Any consumer who has been to an IKEA store knows that their in-store experience is a memorable one. Their ability to engage consumers of all ages visually, emotionally and tangibly is unique to the Scandinavian brand that’s been around for over 75 years. But the brand often relies on experiences outside the walls of its stores, and boy do they execute them well. Earlier this year, in order to promote the opening of IKEA’s new Greenwich store in the UK, the company created two life-sized boats modeled after the brand’s infamous Smakryp bath toy. Onlookers were able to maneuver the boats via remote control along 2 of London’s rivers to collect plastic and trash which was then upcycled into a sculpture in front of the new storefront.


Auto brands are no stranger to experiential activations as a necessary means to show-off their vehicle’s capabilities. For the Jeep brand, ’Camp Jeep’ began as a solution to a less than exciting placement at the New York Auto Show in 2003. Today, the experience has grown into an exciting meeting place for Jeep fans at auto shows around the world and has turned up at 15 countries on five continents. Camp Jeep has brought together millions of consumers by immersing them in interactive off-road experiences that demonstrate the Jeep lineup’s four-wheel-drive capabilities. Professional drivers take passengers through an indoor adventure course that show-off a vehicle’s capability scaling various obstacles, and even a flight of stairs. Each ride is approximately 5 minutes long.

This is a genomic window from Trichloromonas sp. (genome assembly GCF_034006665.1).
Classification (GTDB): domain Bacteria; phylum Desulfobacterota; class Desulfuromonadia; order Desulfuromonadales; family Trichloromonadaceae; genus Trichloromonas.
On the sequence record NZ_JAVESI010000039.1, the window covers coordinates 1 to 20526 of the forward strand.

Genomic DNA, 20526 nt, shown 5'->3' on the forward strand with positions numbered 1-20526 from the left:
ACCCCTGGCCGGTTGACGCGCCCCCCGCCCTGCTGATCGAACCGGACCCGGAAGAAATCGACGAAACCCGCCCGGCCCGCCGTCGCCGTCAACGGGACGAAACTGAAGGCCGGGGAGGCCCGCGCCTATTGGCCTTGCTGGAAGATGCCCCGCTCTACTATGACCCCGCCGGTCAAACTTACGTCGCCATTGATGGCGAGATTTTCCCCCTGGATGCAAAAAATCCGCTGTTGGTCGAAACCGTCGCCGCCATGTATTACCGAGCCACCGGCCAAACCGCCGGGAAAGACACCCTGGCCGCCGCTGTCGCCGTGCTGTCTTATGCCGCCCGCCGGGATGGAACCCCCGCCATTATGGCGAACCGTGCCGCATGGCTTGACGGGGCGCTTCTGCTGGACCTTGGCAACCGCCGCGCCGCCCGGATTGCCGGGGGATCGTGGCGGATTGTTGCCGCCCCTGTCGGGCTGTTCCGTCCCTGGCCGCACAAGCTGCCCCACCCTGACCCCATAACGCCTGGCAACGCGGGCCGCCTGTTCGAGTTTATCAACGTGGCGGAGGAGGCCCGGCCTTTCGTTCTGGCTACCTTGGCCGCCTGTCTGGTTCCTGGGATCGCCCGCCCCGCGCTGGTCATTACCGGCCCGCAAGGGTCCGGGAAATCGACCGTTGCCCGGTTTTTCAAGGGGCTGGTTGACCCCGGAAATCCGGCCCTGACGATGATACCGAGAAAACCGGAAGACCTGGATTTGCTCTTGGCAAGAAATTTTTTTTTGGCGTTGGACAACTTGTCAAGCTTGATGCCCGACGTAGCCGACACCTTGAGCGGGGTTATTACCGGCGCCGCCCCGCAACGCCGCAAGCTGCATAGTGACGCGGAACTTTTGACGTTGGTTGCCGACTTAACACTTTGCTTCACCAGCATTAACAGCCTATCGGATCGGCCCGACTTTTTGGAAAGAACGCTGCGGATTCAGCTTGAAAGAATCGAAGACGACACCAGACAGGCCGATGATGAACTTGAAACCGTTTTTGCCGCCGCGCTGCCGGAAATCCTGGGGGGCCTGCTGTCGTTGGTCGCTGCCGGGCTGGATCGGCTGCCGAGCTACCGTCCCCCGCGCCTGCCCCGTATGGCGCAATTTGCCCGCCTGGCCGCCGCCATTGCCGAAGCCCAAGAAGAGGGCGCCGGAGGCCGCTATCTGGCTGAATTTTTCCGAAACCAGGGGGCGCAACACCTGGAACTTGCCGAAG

Recently Jeep partnered with Wanderlust, a world leader in lifestyle yoga, for the world’s only “mindful” triathlon with legs of the race that included running, yoga, and meditation. Jeep created a lounge that was set up at Wanderlust triathlon events across 7 major European cities, offering surfset yoga, as well as test drives of the entire Jeep lineup of vehicles. The partnership helped to target women, one of the fastest-growing customer bases for Jeep.